Here is what came out of it. Note the very bubbly finish. It turns out that while Pam® is indeed a good release agent, it is an aerosol and the air in the oil is what caused this finish. I will try this again with the same mold and a different mix (which I will cover in part 2 or 3) and see what comes out. That said, this was a very interesting result. I wanted smooth … I got bubbles … but it’s kind of cool!
First attempt at a light bulb
Next I tried the concrete light bulb idea. It’s pretty simple to do but if you decide to try this, please wear leather gloves while you handle the bulb. I used a pair of cutters to remove the electrical contact on the bottom of the bulb. Then I used some long thin needle nose pliers to remove the inner parts of the bulb. With the contact out, one can pour a thin mix into the bulb. Again, I used the grout and let it harden. The next day, WITH GLOVES ON, I used a hammer and gently broke the glass then picked away at it with a small X-Acto blade to get the glass off.
First attempt at a bonsai pot
Now it was time to try something more substantial. An actual bonsai pot. I created a mold out of some old melamine shelving that I had in my workshop and then used insulating foam for the cavity and for the drainage holes. All inner seams of the box were caulked with thin bead of latex caulking. The foam is glued together with a hot glue gun and then glued to the bottom of the box with the hot glue gun as well. Here is the mold.
This time, I used the Quikrete Countertop Mix. As it is a thicker mix, I had to work it into the mold by pressing it in. It was a very messy job! Here is what came out of the mold.
What I learned and what I want to learn
- ALWAYS wear a dust mask when you are working with the concrete in powder form!
- Playing with concrete can me pretty messy. Plan ahead. Have some plastic sheets to work on and buckets you can use to clean your tools in when you are done. DO NOT clean them in the sink! Very bad idea …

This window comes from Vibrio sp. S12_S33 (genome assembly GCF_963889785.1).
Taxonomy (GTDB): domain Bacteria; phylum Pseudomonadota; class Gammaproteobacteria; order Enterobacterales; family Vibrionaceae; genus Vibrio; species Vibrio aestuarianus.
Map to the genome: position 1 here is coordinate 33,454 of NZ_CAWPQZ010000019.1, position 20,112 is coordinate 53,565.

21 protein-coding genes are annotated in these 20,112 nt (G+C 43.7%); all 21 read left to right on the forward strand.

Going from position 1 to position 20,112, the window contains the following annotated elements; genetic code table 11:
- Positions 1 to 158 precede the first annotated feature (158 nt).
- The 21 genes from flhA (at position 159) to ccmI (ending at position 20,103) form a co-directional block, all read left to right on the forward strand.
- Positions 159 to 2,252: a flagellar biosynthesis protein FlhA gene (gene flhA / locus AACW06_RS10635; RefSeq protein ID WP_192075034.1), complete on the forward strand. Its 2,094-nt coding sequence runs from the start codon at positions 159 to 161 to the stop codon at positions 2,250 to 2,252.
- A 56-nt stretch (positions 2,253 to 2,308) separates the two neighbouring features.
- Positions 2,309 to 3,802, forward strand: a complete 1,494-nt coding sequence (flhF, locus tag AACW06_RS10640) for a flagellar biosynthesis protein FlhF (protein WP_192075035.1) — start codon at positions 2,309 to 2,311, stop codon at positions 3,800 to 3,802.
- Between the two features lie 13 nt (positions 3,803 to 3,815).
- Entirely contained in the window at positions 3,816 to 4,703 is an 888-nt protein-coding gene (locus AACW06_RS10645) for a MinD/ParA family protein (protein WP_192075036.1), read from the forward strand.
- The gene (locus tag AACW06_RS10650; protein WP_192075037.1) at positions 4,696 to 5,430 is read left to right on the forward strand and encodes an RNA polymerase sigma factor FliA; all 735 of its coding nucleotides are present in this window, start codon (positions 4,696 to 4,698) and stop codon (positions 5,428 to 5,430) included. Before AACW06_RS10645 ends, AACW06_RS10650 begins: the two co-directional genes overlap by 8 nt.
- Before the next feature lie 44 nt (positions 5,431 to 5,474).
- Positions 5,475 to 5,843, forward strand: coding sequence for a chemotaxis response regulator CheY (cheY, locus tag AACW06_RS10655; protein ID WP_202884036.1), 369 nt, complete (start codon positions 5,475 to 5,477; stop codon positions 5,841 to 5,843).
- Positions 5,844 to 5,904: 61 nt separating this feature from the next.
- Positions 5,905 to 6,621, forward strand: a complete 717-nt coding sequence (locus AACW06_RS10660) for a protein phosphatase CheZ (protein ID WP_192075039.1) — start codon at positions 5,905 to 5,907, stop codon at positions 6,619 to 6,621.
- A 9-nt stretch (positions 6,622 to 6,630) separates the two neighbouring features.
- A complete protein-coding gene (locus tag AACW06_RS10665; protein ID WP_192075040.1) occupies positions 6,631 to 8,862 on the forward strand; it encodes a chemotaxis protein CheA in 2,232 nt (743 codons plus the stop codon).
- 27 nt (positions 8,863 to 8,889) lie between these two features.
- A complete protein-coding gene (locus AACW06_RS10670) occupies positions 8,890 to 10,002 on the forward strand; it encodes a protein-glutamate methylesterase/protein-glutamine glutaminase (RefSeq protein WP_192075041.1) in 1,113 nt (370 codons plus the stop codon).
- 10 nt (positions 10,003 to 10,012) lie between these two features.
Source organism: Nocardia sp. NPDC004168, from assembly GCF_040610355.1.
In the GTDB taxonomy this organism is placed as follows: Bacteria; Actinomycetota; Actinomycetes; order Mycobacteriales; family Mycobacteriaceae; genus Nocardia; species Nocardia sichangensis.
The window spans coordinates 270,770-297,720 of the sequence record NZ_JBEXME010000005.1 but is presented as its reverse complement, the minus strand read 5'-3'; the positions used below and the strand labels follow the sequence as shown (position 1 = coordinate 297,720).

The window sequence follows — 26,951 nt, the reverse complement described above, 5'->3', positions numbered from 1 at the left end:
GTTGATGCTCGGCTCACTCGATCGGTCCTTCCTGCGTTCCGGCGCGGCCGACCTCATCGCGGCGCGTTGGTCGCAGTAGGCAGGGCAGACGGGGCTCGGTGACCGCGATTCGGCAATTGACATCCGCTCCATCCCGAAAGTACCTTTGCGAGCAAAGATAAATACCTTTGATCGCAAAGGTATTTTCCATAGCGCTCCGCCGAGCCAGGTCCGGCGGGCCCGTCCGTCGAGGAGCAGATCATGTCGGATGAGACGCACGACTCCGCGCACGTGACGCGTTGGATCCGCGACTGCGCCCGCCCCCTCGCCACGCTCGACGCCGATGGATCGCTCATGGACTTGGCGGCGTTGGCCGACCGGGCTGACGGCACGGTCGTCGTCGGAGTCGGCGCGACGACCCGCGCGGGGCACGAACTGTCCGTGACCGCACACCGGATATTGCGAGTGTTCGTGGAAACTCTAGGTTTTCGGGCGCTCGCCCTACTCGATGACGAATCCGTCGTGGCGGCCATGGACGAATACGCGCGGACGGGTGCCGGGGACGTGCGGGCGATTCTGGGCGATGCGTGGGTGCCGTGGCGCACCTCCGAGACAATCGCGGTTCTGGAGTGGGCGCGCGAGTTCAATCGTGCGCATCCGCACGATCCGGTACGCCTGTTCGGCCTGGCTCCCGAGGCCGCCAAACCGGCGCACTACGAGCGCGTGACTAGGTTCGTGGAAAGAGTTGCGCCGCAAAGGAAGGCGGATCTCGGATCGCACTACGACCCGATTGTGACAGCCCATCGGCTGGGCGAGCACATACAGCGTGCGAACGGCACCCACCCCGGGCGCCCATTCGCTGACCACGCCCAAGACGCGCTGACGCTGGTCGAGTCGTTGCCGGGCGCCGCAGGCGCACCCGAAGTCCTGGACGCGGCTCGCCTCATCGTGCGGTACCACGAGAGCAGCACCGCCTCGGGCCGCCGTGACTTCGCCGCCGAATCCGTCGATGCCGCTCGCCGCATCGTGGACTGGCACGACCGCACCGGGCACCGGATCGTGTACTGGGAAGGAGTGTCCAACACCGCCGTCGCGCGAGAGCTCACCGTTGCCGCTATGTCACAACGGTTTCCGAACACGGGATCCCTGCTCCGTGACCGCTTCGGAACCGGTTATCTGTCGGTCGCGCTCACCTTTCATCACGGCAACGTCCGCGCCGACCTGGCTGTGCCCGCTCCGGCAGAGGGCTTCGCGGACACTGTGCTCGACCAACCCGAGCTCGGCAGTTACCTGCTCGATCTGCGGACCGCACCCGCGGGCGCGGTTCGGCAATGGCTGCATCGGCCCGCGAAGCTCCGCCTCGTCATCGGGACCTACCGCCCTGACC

- Take notes on how much mix you need for a particular mold. It is better to mix a bit more cement than not enough. Just have a few smaller molds you can pour the excess into. I’ll show you some neat ones in upcoming posts.
- Why did the bowl turn out so smooth, but not the pot? While the pot looks OK, I really wanted to get to a smooth finish like the white pot I show at the beginning of this post. That said, many people seem to like the rough finish so knowing how to do either is empowering.
- Waiting 18 hours to take things out of molds is difficult! I wanted to do this faster … and I did! I’ll share that gem in part 3 😉
- While the mold for the bonsai pot is not that hard to make, there is quite a bit of prep work (screwing and un-screwing, caulking, gluing foam etc.) and as it is made of melamine (MDF) I know it won’t last long. Maybe two or three uses maximum, then I need to make a new one. And, for every shape you want to make, you need to create a new mold. There must be a better way … and there is … and yes … I will share that too!
- Working with concrete is way more fun than fixing CSS and PHP code on web sites … just a LOT messier!
I hope that this has been helpful to those of you looking to create things with concrete. I’ll be sharing much more in the following posts. Please feel free to leave comments, questions or anything you have to share on the subject. I’d love to hear from you 🙂
Read more in this series:
All photos by Gil Namur – All Rights Reserved